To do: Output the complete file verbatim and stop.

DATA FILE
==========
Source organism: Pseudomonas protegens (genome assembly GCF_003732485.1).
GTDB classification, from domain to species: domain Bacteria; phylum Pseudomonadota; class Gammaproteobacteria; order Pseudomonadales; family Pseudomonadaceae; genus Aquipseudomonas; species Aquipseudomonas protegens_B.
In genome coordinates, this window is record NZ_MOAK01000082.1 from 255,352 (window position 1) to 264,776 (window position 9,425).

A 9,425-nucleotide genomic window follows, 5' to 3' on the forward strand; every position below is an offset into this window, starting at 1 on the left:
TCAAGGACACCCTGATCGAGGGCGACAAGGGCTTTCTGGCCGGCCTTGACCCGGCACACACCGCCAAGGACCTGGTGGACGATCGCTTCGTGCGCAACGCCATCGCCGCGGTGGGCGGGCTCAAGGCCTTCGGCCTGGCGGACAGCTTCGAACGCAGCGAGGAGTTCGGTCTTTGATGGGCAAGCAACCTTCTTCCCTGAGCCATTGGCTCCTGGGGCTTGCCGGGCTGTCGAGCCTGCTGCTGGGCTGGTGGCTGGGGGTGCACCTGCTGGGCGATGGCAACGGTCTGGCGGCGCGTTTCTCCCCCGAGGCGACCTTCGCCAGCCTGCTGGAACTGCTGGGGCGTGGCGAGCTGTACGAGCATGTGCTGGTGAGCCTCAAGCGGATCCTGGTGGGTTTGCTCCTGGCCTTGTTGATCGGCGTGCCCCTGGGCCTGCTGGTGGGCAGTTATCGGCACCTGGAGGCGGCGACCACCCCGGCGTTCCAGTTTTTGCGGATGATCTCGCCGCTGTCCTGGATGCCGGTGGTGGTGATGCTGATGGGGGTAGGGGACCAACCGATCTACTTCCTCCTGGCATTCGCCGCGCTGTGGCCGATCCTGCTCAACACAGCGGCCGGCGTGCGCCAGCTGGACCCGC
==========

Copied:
Source organism: Pseudomonas protegens (genome assembly GCF_003732485.1).
GTDB classification, from domain to species: domain Bacteria; phylum Pseudomonadota; class Gammaproteobacteria; order Pseudomonadales; family Pseudomonadaceae; genus Aquipseudomonas; species Aquipseudomonas protegens_B.
In genome coordinates, this window is record NZ_MOAK01000082.1 from 255,352 (window position 1) to 264,776 (window position 9,425).

A 9,425-nucleotide genomic window follows, 5' to 3' on the forward strand; every position below is an offset into this window, starting at 1 on the left:
TCAAGGACACCCTGATCGAGGGCGACAAGGGCTTTCTGGCCGGCCTTGACCCGGCACACACCGCCAAGGACCTGGTGGACGATCGCTTCGTGCGCAACGCCATCGCCGCGGTGGGCGGGCTCAAGGCCTTCGGCCTGGCGGACAGCTTCGAACGCAGCGAGGAGTTCGGTCTTTGATGGGCAAGCAACCTTCTTCCCTGAGCCATTGGCTCCTGGGGCTTGCCGGGCTGTCGAGCCTGCTGCTGGGCTGGTGGCTGGGGGTGCACCTGCTGGGCGATGGCAACGGTCTGGCGGCGCGTTTCTCCCCCGAGGCGACCTTCGCCAGCCTGCTGGAACTGCTGGGGCGTGGCGAGCTGTACGAGCATGTGCTGGTGAGCCTCAAGCGGATCCTGGTGGGTTTGCTCCTGGCCTTGTTGATCGGCGTGCCCCTGGGCCTGCTGGTGGGCAGTTATCGGCACCTGGAGGCGGCGACCACCCCGGCGTTCCAGTTTTTGCGGATGATCTCGCCGCTGTCCTGGATGCCGGTGGTGGTGATGCTGATGGGGGTAGGGGACCAACCGATCTACTTCCTCCTGGCATTCGCCGCGCTGTGGCCGATCCTGCTCAACACAGCGGCCGGCGTGCGCCAGCTGGACCCGC